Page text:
Fiber is an important element in your diet just as any other element like minerals, vitamins, protein etc. Fiber is responsible for eliminating unwanted things from the body and lack of fiber results in retention of unwanted stuff in our body! This leads to constipation, dry stool, acidity, heart burn, stomach ache and what not. Fiber is essential for easy metabolism and it also provides roughage. Incorporating high fiber foods can keep constipation at bay and avoid bloating as well as provide detoxification! Here are multiple ways to add in fiber in your diet:
Cabbage is a vegetable that is often regarded for its fiber content, and used particularly by those looking to lose weight. And while it does contain a respectable amount of fiber, it’s also regarded as an anti-cancer food! Chop it up in thin stripes and add it in your salads, soups, make cabbage wraps etc. More: Foods high in fiber >>
In addition to being one of the foods high in fiber, broccoli is also a fantastic source of important vitamins, and even protein. It’s also full of vitamins and minerals, including more Vitamin C per ounce than an orange. Steam it up and add in salads, soups, in tacos, pastas, on pizzas etc.
Chia seeds are well known for their protein and omega 3 content but did you know that chia seeds also are a great source of fiber? Add them in your oats, soups, veggies, salads, have it with milk, in desserts, smoothies etc.
Spinach not only supplements you with fiber, but also provides plenty of antioxidants and chlorophyll! Buy fresh organic spinach and add it to everything. Cook it or steam it up, make a paste and use it in soups, salads or veggies. Add it in smoothies or use it as a marinate for veggies before grilling.
Start your day with a cup of cooked oatmeal and you’ll get 4 grams of fiber. Top it with a sliced banana (or better yet, add the banana while you’re cooking the oatmeal — it will add to oatmeal’s creaminess) for an extra 3 grams.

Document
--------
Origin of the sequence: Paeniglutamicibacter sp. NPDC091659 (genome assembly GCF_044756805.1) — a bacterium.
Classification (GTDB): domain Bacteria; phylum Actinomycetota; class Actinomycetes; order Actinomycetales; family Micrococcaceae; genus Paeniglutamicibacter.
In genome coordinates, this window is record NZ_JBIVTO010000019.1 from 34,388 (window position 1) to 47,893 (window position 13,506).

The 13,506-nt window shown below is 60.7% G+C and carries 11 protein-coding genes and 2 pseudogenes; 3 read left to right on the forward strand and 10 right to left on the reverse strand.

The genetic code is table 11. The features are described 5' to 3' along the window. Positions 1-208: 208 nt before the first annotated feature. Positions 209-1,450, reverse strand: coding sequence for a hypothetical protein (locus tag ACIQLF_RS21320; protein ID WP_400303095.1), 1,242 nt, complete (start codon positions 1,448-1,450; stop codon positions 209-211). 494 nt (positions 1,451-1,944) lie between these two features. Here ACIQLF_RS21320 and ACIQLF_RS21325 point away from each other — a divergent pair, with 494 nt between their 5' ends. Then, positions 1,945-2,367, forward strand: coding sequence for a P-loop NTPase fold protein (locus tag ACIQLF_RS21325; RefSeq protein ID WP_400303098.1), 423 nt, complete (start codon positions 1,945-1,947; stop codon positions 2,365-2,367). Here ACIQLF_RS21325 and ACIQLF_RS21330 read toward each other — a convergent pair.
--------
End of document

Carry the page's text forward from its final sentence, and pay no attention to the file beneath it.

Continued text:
Frozen peas are a quick and easy way to add vegetables to a meal. And they’re particularly high in fiber, with 9 grams per cup.
A single boiled artichoke contains a whopping 10.3 grams of fiber, and you’ll get 7.2 grams of fiber from a half cup of artichoke hearts. Artichokes also are rich in silymarin, an antioxidant that may improve liver health.
Lettuce ranks the top in hydrating veggies, rather hydrating foods, thanks to its 96% water content. Though, the sad part is that it is not rich in nutrition, but you should have it because it is high in water content and loaded with fiber. Use it in burgers, salads, wraps, smoothies, veggies etc. More: Top leafy green veggies >>
Lentils are kitchen all-stars—they take less time to cook and are more versatile than many other legumes.
Raspberries aren’t a hard sell—they’re basically nature’s candy. With the help of coconut, oatmeal, and vanilla, they make a relatively healthy dessert that pleases any palate.
OPT FOR WHOLE WHEAT BREAD
Opting for whole wheat bread means you’re also getting protein, which means you can simultaneously help yourself reach both your fiber and protein goals for the day. Whole wheat bread should replace white bread in your home or when eating out, not only for the extra fiber it contains, but also because it has fewer calories and carbohydrates. Use it for making sandwiches, toasts, French toasts etc. Use this instead of white bread!